South Carolina has about 300 new cases of tuberculosis (also called “TB”) each year. While that’s a low number, the state does have one of the highest rates nationally. TB is contagious and, if untreated, fatal 50 percent of the time. Anyone who has it is required to be quarantined.
But what if the infected victim refuses to be treated, increasing the risk that the disease could spread?
Currently, a health officer has to prove to a probate judge that the person is a “menace to others” before the state can quarantine them. Rep. Kris Crawford (R-Florence) says his proposed new law would give health officials more freedom to deal with those who could endanger the public.
You end up with less legal process, less strain on the court system, (and) more of an administrative process. Which is reasonable in today’s environment, where the science behind determining who has honest-to-goodness drug-resistant TB is more certain.
The bill will be on the House floor this week, where it faces little debate.
It would give Department of Health and Environmental Control officials the ability to forcibly detain a person who refuses treatment–temporarily bypassing the need for a judge’s ruling. A person could be isolated for up to 10 days before a court hearing has to be scheduled. Crawford said medical tests could easily determine if a person has drug-resistant TB in that amount of time.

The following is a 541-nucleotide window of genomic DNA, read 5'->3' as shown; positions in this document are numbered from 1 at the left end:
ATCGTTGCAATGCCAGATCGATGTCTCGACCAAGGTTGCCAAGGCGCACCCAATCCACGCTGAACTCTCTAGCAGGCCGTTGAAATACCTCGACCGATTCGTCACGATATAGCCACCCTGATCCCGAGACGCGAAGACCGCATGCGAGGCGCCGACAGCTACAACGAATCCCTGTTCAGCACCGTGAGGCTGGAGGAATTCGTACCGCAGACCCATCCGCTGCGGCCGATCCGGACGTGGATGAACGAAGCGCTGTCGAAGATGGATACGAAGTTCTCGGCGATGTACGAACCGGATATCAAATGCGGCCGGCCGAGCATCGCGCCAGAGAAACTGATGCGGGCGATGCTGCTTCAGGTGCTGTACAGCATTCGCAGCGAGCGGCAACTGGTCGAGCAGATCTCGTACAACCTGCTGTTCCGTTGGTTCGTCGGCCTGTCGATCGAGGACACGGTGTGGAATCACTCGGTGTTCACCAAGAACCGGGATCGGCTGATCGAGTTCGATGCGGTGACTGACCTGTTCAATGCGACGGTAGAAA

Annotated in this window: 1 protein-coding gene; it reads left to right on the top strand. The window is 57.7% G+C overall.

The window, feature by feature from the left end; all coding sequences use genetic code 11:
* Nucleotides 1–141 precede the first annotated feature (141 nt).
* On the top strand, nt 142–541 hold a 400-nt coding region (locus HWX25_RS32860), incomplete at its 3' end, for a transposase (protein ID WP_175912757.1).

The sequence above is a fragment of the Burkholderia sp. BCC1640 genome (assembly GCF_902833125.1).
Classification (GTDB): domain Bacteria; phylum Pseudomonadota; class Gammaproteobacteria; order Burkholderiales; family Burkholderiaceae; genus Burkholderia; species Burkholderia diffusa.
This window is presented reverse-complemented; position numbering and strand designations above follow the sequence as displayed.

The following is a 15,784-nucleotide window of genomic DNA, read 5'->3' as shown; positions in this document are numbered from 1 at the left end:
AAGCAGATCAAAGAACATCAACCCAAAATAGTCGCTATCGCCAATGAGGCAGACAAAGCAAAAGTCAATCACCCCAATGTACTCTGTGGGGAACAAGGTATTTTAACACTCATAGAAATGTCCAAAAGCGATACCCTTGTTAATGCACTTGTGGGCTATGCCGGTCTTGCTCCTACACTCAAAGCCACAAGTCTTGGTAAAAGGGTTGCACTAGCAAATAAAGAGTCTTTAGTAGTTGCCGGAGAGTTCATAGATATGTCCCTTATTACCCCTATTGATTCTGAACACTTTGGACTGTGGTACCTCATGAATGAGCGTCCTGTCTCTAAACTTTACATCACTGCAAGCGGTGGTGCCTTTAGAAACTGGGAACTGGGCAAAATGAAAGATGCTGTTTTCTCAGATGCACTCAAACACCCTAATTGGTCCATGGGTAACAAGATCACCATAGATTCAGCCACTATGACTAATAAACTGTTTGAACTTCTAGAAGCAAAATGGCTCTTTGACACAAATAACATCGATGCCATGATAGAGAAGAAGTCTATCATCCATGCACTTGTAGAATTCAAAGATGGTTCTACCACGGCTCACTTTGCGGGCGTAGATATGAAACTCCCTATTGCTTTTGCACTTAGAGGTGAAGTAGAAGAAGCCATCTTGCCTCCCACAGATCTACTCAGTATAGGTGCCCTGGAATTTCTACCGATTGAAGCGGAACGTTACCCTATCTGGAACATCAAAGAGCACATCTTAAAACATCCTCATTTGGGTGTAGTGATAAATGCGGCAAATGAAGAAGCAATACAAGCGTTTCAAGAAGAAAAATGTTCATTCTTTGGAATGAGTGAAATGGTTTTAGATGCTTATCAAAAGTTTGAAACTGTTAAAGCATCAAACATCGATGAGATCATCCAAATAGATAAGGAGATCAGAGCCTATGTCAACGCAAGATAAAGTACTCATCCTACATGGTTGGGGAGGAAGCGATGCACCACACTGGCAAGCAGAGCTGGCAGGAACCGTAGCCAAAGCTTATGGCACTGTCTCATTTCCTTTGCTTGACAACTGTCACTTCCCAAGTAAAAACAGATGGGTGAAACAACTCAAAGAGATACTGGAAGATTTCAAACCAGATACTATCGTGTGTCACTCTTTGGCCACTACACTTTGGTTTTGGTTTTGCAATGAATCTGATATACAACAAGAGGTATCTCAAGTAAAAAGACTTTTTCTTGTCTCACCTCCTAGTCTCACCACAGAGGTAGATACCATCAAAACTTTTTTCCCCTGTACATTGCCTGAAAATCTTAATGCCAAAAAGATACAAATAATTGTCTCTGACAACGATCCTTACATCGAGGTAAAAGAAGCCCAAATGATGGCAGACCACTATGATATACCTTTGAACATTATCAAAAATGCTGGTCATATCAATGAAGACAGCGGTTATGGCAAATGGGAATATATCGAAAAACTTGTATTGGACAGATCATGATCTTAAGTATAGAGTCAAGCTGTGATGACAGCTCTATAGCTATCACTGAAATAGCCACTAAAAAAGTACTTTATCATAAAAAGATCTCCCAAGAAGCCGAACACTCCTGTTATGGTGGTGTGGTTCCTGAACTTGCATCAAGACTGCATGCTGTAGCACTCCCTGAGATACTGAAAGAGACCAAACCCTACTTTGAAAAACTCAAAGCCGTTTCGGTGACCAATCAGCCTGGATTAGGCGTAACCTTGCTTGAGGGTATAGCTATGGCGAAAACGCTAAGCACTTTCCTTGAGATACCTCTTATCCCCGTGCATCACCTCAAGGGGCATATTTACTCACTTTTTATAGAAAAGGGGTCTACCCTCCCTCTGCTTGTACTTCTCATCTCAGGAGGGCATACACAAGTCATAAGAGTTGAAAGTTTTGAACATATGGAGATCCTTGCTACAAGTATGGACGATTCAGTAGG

Crawford says the state’s TB laws are extremely out of date and need to be updated. One problem is that the patients are currently required to be held in a special ward at the State Park Health Center which no longer exists. Another problem is existing law only requires quarantining patients if they have pulmonary TB–which is the most common infection in the lungs. Crawford, a doctor himself, says TB can sometimes spread elsewhere in the body.
Crawford says he hopes the new law will rarely be used, since the few people who get TB usually seek help immediately.
It’s very, very, very small to nonexistent in South Carolina in any given year. Honestly, almost everybody is willing and grateful to get treatment for the condition. However, should someone fall outside those guidelines, it’s not fair to put the entire public at risk.